At least 10,000 people have been driven from their homes since the start of the Ukraine crisis, with Crimean Tatars the hardest-hit community, the UN refugee agency said Tuesday.
“Displacement in Ukraine started before the March referendum in Crimea and has been rising gradually since,” Adrian Edwards, spokesman for the UN high commissioner for refugees, said as he released the figure.
“Most of those displaced are ethnic Tatars, although local authorities have also reported a recent rise in registrations of ethnic Ukrainians, Russians and mixed families,” he told reporters.
For the most part, the 10,000 people have been internally displaced — staying within Ukraine.
“The number of Ukrainian asylum-seekers in other countries has remained low,” said Edwards.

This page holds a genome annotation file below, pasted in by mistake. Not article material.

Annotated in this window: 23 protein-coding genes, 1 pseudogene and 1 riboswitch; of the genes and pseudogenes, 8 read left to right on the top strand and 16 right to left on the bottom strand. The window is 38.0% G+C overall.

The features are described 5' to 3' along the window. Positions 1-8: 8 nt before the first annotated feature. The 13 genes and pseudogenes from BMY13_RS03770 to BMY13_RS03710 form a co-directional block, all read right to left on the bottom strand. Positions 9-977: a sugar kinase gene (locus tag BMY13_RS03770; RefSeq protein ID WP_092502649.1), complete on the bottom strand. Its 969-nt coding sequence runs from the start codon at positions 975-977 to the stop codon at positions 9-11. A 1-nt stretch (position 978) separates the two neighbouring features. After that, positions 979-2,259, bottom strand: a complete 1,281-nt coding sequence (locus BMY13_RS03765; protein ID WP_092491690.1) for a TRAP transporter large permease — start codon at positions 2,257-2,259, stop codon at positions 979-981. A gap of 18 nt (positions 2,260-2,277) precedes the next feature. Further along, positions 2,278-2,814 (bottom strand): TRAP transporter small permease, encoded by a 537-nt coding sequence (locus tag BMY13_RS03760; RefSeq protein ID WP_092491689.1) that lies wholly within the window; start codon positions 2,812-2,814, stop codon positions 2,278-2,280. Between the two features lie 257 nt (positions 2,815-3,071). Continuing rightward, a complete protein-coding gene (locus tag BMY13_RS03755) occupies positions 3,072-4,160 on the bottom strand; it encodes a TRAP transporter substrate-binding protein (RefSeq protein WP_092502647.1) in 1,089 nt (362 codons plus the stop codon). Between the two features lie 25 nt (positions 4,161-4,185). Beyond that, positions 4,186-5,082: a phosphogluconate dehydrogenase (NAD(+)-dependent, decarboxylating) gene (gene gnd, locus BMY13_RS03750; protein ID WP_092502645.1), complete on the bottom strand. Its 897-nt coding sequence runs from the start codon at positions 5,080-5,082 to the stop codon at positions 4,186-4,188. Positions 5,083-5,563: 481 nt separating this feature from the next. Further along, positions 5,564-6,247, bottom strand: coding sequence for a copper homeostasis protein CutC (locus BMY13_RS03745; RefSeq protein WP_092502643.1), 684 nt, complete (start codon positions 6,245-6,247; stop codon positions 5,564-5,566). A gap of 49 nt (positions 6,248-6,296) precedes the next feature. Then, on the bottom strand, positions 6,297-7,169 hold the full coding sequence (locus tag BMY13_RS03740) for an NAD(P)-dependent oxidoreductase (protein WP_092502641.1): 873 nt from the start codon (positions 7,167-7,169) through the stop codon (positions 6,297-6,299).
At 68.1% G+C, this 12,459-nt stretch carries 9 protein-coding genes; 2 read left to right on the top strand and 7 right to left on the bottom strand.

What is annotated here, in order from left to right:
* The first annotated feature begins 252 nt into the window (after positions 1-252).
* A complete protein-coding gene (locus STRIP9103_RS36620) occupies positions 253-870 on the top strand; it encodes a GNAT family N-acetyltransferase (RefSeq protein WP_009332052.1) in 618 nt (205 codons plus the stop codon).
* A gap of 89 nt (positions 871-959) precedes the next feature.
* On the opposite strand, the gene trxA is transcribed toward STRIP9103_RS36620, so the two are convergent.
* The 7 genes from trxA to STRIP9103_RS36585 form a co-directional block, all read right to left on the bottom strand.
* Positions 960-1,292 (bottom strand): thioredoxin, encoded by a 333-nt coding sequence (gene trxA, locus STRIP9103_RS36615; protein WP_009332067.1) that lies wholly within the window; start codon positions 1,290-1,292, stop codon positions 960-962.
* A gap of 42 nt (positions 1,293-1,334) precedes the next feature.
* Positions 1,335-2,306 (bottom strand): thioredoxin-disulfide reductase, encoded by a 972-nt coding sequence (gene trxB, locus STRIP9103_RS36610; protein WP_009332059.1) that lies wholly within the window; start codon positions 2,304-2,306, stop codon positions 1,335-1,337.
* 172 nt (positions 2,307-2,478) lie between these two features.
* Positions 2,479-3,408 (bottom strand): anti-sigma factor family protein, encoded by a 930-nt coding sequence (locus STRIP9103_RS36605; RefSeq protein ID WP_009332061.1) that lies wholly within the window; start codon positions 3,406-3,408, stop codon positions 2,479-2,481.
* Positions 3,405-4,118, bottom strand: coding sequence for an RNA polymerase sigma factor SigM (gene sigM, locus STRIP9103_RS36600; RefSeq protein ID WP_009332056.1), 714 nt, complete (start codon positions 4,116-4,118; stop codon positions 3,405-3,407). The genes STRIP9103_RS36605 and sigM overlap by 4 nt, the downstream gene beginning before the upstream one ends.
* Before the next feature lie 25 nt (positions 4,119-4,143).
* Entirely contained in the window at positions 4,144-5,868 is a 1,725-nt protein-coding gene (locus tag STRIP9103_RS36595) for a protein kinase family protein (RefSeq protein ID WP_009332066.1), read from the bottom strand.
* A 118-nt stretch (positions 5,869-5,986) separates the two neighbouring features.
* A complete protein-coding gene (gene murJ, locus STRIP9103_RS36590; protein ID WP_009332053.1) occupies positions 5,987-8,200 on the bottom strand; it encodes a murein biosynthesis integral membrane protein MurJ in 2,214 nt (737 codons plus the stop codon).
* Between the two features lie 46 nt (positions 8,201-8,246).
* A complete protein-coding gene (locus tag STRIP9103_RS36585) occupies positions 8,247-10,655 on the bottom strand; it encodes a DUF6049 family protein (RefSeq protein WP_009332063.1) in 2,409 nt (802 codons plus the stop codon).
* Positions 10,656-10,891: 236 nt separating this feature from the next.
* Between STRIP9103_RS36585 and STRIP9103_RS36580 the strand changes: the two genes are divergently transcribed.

Pro-Moscow forces who took over the Crimean peninsula held a referendum in March — recognised neither by Ukraine nor the international community — and the southern province was almost immediately annexed by Russia.
Tensions have been high between Crimea’s Muslim Tatars, generally seen as pro-Kiev, and the province’s ethnic Russians.
“Among accounts we’re hearing from displaced people is that they have left either because of direct threats or out of fear of insecurity or persecution,” said Edwards.
“Some report having received personal threats over the phone, via social media, or finding threatening messages left on their property,” he said.
Most of the 10,000 internally displaced are moving to central and western Ukraine, he added.
Ukraine is being rocked by fighting pitting government forces against pro-Moscow separatists in the heavily Russified east of the ex-Soviet republic.
Edwards said that he did not have separate figures for people fleeing from the east.
“The situation in the east is clearly causing displacement,” he said.
“It’s an extremely difficult situation for many people. It is not stable,” he added.